A formula $\Phi(x_1,\dots,x_n)$ in a first-order language of signature $\Omega$ is called a Horn formula if it can be obtained by conjunction and quantification from formulas of the form $(\Phi_1 \&\dots\&\Phi_s)\rightarrow\Phi$, $\neg(\Phi_1\&\dots\&\Phi_s)$, where $\Phi_1,\dots,\Phi_s$ are atomic formulas in the first-order language of $\Omega$. Examples of Horn formulas are identities and quasi-identities. Central in the theory of ultraproducts is the theorem of J. Łos: Every formula in a first-order language is stable with respect to any ultrafilter (see ). A formula in a first-order language is conditionally stable with respect to any filter if and only if it is equivalent to a Horn formula. There is the following theorem (see ): Two algebraic systems $A$ and $B$ of signature $\Omega$ are elementarily equivalent if and only if there is an ultrafilter $D$ on a set $I$ such that $A^I/D$ and $B^I/D$ are isomorphic. The cardinality of a filtered product is countably infinite if for each natural number $n$ the number of factors of cardinality $n$ is finite. If for each natural number $n$ the set of indices for which the corresponding factors have cardinality $n$ does not belong to $D$, then the cardinality of the ultraproduct with respect to a non-principal ultrafilter $D$ on a countable set $I$ is equal to that of the continuum. For each infinite set $I$ of cardinality $\alpha$ there is a filter $D$ on $I$ such that for each filter $D_1$ on $I$ containing $D$, and each infinite set $A$, the cardinality of $A^I/D$ is not less than $2^\alpha$ (see ).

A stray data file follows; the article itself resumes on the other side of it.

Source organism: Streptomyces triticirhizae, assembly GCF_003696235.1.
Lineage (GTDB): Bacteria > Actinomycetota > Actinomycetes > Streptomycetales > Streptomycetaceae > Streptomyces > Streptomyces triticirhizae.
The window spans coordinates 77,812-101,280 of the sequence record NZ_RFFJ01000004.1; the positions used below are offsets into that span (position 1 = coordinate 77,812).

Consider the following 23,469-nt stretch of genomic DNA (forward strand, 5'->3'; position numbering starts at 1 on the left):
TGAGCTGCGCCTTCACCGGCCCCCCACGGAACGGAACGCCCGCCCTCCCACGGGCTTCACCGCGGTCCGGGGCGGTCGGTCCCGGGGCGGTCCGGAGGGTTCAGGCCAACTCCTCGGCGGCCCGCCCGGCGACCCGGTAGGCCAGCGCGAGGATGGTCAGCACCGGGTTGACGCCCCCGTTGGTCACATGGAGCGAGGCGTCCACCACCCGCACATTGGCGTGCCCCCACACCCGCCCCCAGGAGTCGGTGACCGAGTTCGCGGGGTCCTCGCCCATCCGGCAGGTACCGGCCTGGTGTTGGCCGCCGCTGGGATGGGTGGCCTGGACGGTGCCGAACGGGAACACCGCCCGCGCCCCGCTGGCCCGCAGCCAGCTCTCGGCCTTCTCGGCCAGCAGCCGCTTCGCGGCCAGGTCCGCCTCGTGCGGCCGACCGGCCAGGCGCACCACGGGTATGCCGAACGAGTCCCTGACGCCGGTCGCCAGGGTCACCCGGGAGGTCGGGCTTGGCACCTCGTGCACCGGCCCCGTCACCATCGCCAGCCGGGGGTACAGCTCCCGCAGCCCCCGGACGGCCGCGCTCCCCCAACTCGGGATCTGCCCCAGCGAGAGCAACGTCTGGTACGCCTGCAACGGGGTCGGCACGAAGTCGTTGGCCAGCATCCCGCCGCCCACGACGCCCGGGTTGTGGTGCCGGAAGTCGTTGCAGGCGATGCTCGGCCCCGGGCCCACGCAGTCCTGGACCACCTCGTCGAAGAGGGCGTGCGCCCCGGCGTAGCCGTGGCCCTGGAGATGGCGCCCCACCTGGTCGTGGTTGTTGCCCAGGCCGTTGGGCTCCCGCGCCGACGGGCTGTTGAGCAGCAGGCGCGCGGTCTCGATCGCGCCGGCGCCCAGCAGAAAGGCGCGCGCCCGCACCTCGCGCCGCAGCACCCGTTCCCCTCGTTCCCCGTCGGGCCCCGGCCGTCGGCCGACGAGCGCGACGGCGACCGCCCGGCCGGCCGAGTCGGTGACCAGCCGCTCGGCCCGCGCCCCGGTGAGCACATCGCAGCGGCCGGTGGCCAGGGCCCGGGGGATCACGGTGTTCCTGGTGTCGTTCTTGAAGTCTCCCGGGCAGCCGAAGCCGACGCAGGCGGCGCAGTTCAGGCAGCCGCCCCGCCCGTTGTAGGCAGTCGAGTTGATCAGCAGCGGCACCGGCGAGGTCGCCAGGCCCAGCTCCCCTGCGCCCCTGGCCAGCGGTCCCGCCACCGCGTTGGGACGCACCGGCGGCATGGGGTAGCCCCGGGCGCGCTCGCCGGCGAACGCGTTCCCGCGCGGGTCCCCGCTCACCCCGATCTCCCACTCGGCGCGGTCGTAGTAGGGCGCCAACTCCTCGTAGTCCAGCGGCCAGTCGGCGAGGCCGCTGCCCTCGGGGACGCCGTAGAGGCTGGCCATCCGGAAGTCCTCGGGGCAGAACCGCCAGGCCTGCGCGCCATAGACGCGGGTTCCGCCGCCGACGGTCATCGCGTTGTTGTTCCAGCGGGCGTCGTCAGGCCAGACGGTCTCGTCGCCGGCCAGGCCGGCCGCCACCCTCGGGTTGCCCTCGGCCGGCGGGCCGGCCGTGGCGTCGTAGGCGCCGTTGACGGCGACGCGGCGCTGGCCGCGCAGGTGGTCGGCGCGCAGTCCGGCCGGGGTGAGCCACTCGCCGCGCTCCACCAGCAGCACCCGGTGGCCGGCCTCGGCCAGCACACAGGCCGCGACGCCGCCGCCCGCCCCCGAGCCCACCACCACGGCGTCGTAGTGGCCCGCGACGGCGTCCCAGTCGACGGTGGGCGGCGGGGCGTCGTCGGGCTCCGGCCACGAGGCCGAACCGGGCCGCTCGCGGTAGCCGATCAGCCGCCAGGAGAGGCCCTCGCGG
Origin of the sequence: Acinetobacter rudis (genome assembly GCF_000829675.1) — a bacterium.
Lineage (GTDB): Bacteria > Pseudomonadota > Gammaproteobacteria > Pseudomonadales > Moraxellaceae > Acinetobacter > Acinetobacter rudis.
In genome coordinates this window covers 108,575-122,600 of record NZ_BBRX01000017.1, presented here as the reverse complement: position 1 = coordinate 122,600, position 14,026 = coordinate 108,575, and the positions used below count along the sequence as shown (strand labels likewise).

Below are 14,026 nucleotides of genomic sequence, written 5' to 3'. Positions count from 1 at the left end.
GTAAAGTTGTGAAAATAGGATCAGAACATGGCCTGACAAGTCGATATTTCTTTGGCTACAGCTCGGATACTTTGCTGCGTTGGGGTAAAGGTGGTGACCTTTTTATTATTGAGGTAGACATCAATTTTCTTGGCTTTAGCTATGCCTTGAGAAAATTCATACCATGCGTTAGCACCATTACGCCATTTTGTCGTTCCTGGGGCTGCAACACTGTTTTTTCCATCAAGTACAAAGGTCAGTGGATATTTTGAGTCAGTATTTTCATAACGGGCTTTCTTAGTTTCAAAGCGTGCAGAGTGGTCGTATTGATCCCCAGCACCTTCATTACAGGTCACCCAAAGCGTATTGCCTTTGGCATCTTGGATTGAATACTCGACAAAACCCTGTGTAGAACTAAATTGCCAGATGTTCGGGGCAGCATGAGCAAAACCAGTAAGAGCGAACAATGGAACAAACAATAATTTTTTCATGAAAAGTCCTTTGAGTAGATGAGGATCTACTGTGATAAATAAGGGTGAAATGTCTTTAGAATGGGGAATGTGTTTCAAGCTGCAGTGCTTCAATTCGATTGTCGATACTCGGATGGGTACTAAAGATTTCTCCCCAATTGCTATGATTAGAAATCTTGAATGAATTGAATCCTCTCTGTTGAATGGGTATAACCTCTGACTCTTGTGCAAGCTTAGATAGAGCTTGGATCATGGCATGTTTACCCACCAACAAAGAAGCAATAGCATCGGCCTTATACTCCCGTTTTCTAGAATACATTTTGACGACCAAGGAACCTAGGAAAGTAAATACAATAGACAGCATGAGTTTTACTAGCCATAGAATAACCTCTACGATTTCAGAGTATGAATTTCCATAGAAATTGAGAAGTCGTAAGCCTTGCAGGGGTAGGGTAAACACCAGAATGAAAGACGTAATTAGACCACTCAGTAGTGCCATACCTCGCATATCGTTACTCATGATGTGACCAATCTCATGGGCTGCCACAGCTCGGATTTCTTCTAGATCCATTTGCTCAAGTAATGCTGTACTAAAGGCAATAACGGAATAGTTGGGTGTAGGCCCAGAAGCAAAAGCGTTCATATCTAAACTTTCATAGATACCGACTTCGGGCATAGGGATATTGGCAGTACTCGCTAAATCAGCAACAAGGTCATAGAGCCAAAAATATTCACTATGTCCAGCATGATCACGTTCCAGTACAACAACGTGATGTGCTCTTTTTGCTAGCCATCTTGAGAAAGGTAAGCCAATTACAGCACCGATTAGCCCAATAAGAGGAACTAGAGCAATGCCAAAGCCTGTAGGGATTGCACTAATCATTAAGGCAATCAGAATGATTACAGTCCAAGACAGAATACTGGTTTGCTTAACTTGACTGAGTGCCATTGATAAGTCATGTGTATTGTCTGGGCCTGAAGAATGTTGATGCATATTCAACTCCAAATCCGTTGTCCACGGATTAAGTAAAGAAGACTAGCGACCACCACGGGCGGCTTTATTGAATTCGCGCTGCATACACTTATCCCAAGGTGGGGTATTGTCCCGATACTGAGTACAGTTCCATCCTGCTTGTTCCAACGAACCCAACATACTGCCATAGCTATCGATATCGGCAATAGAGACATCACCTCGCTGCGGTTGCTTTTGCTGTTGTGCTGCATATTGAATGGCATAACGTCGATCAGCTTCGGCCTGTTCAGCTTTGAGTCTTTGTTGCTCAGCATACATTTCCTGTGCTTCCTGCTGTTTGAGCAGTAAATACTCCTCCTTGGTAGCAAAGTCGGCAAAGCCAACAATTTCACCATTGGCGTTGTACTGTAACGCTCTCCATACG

Many applications have been found for the Ehrenfeucht–Mostowski theorem on the existence of models with a large number of automorphisms (see ): For any totally ordered set $X$ in an axiomatizable class $\mathcal K$ of algebraic systems containing an infinite system, there is a system $A$ such that $X\subseteq|A|$ and such that each order-preserving one-to-one mapping of $X$ onto $X$ can be extended to an automorphism of $A$.